Wickes Hine was born in 1874 in Oshkosh, Wisconsin.
The youngest child in the family, and the only son,
Hine took on the responsibility of supporting his
family when his father died in 1892. Hine's employment
over the next eight years included a thirteen-hour-day,
six-day-a-week shift in a furniture upholstery
factory—hours not uncommon at the turn of
the century. 
In 1900 Hine enrolled in the University of Chicago
to study education. When Frank Manny, principal
of the State Normal School in Oshkosh, accepted
a position as superintendent of the Ethical Culture
School in New York City, he asked Hine and a few
other teachers to join him there.
Manny gave Hine his first photography
job, taking pictures of students in school clubs.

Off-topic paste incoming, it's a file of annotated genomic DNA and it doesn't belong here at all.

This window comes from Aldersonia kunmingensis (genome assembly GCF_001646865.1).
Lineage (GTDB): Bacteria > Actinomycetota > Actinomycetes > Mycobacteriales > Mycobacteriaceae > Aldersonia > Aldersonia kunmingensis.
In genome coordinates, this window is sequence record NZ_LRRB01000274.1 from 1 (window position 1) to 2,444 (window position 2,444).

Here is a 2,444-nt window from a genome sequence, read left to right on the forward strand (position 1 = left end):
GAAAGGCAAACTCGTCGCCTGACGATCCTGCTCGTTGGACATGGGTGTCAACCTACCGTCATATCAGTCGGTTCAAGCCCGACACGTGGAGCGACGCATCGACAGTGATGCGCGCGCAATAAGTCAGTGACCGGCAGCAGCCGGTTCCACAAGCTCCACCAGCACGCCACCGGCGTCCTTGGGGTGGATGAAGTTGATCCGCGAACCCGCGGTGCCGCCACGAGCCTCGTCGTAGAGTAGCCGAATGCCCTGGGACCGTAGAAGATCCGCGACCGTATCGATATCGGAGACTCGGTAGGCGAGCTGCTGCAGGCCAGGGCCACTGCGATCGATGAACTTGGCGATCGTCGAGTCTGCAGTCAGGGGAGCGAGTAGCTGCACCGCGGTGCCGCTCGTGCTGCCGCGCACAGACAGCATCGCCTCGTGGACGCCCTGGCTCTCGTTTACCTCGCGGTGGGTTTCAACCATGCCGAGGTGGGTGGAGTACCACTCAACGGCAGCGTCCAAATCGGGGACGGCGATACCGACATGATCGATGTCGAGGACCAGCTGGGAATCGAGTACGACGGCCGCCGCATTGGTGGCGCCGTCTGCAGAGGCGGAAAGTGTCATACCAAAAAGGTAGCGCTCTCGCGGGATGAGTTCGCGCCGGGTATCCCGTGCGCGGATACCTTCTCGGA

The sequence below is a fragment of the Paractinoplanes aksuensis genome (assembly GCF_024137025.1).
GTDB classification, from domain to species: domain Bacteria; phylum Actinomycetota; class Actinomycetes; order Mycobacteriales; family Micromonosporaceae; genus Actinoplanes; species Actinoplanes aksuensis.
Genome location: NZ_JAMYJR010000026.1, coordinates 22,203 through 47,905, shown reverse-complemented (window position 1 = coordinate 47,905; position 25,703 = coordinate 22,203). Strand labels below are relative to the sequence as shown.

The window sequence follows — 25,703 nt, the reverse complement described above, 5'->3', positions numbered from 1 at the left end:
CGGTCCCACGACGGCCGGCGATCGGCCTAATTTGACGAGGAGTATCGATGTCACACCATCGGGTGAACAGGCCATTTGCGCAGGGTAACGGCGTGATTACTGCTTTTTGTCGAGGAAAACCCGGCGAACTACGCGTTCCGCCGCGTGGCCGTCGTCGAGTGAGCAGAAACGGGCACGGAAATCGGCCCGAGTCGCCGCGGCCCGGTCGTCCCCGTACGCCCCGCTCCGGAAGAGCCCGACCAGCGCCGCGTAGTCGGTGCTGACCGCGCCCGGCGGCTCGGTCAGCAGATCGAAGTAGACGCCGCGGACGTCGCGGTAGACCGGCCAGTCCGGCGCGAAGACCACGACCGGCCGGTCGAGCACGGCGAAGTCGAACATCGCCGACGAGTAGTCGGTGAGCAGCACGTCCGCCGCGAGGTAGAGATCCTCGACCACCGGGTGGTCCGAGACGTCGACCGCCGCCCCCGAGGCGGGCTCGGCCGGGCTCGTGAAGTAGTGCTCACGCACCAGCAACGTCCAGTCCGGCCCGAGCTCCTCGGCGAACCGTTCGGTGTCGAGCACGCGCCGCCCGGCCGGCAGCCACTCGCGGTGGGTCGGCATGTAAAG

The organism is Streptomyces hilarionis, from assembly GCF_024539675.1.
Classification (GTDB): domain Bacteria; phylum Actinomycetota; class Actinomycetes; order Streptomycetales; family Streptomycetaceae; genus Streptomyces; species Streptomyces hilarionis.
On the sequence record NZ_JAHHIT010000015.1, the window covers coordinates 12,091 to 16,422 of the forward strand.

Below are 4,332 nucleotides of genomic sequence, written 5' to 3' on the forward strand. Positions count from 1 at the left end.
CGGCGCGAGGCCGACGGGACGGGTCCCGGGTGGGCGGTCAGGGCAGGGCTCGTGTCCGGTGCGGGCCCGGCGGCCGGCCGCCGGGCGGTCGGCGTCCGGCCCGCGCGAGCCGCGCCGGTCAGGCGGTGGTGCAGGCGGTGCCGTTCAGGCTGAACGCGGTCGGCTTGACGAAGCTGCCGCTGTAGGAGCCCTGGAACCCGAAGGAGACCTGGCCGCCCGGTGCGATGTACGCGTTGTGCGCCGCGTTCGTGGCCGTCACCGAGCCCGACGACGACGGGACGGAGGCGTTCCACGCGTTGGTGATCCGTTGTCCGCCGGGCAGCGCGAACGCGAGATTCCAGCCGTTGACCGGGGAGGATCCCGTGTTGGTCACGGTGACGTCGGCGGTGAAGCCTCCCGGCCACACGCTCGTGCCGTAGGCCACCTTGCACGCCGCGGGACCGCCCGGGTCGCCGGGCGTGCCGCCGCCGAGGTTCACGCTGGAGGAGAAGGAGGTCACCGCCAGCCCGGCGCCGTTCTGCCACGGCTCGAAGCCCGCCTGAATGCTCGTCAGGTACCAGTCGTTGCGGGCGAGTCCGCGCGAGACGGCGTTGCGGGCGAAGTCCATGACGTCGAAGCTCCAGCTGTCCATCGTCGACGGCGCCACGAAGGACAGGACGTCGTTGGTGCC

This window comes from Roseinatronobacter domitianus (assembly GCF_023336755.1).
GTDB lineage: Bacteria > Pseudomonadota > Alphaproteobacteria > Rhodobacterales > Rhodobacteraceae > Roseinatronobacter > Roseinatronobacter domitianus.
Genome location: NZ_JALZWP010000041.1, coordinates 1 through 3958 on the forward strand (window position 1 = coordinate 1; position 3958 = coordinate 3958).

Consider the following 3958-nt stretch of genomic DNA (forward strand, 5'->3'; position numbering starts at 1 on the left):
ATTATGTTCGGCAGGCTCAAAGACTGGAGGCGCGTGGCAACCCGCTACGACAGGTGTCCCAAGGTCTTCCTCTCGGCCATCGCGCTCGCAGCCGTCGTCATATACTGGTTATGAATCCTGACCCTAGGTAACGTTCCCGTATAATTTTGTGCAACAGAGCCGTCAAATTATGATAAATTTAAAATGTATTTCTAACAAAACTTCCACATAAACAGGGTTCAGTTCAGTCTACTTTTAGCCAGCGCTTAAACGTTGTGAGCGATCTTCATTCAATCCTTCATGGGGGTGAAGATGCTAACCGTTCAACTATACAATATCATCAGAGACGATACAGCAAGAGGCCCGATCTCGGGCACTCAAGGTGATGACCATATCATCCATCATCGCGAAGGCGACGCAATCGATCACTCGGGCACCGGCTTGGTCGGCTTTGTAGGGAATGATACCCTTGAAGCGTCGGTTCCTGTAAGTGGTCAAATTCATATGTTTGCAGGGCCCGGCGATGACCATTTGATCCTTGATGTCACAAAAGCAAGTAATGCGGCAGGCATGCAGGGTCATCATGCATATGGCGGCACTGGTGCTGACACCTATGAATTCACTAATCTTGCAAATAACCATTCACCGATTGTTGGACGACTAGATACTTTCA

Manny gave Hine a second job photographing immigrants
at Ellis Island. The school used Hine's photographs
as a teaching aid.
Shortly after his Ellis Island
excursions, Hine began teaching photography at the
Ethical Culture School. After hours, he attended
camera-club meetings. In 1905 he received a master's
degree in education from New York University. In
1906 he published several articles on the use of
photography in education.
enrolled in the graduate program in sociology at
Columbia University in 1907. At the urging of his
friend, Arthur Kellogg, to become "a sociological
photographer," Hine accepted a freelance assignment
for the National Child Labor Committee (NCLC), an
organization that campaigned for child labor legislation.
Hine's first assignment for
the NCLC was New York's tenement homeworkers. In
a pamphlet he later wrote, titled, Tasks for
the Tenements, Hine stated: "Tenement homework
seems to me one of the most iniquitous phases of
child-slavery that we have." 
Hine's other freelance work
included photography for Paul Kellogg's sociological
study, The Pittsburgh Survey, and Charles
Weller's Neglected Neighbors in the National
Capital. Hine became a staff photographer for
Charities and the Commons magazine in 1908.